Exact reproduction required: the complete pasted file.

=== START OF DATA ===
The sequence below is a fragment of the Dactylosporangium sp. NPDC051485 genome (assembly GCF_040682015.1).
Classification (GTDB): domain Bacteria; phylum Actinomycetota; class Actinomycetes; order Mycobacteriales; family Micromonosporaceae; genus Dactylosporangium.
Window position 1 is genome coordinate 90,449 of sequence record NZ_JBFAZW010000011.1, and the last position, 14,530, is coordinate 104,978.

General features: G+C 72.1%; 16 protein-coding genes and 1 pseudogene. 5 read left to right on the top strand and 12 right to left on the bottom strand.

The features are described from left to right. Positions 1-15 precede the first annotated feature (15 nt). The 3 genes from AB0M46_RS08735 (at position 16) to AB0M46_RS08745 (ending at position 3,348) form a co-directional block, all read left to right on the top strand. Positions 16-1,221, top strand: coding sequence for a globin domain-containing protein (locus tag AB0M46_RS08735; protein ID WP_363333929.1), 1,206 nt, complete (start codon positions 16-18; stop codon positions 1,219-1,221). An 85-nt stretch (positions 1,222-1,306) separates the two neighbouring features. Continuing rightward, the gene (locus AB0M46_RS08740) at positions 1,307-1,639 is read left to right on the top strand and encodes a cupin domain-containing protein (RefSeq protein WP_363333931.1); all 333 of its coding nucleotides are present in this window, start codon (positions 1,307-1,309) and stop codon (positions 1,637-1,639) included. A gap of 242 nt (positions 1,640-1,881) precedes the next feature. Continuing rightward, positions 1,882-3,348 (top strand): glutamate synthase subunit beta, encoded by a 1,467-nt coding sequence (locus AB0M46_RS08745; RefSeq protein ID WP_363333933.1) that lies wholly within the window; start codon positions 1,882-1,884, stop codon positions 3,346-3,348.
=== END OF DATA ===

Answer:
The sequence below is a fragment of the Dactylosporangium sp. NPDC051485 genome (assembly GCF_040682015.1).
Classification (GTDB): domain Bacteria; phylum Actinomycetota; class Actinomycetes; order Mycobacteriales; family Micromonosporaceae; genus Dactylosporangium.
Window position 1 is genome coordinate 90,449 of sequence record NZ_JBFAZW010000011.1, and the last position, 14,530, is coordinate 104,978.

General features: G+C 72.1%; 16 protein-coding genes and 1 pseudogene. 5 read left to right on the top strand and 12 right to left on the bottom strand.

The features are described from left to right. Positions 1-15 precede the first annotated feature (15 nt). The 3 genes from AB0M46_RS08735 (at position 16) to AB0M46_RS08745 (ending at position 3,348) form a co-directional block, all read left to right on the top strand. Positions 16-1,221, top strand: coding sequence for a globin domain-containing protein (locus tag AB0M46_RS08735; protein ID WP_363333929.1), 1,206 nt, complete (start codon positions 16-18; stop codon positions 1,219-1,221). An 85-nt stretch (positions 1,222-1,306) separates the two neighbouring features. Continuing rightward, the gene (locus AB0M46_RS08740) at positions 1,307-1,639 is read left to right on the top strand and encodes a cupin domain-containing protein (RefSeq protein WP_363333931.1); all 333 of its coding nucleotides are present in this window, start codon (positions 1,307-1,309) and stop codon (positions 1,637-1,639) included. A gap of 242 nt (positions 1,640-1,881) precedes the next feature. Continuing rightward, positions 1,882-3,348 (top strand): glutamate synthase subunit beta, encoded by a 1,467-nt coding sequence (locus AB0M46_RS08745; RefSeq protein ID WP_363333933.1) that lies wholly within the window; start codon positions 1,882-1,884, stop codon positions 3,346-3,348.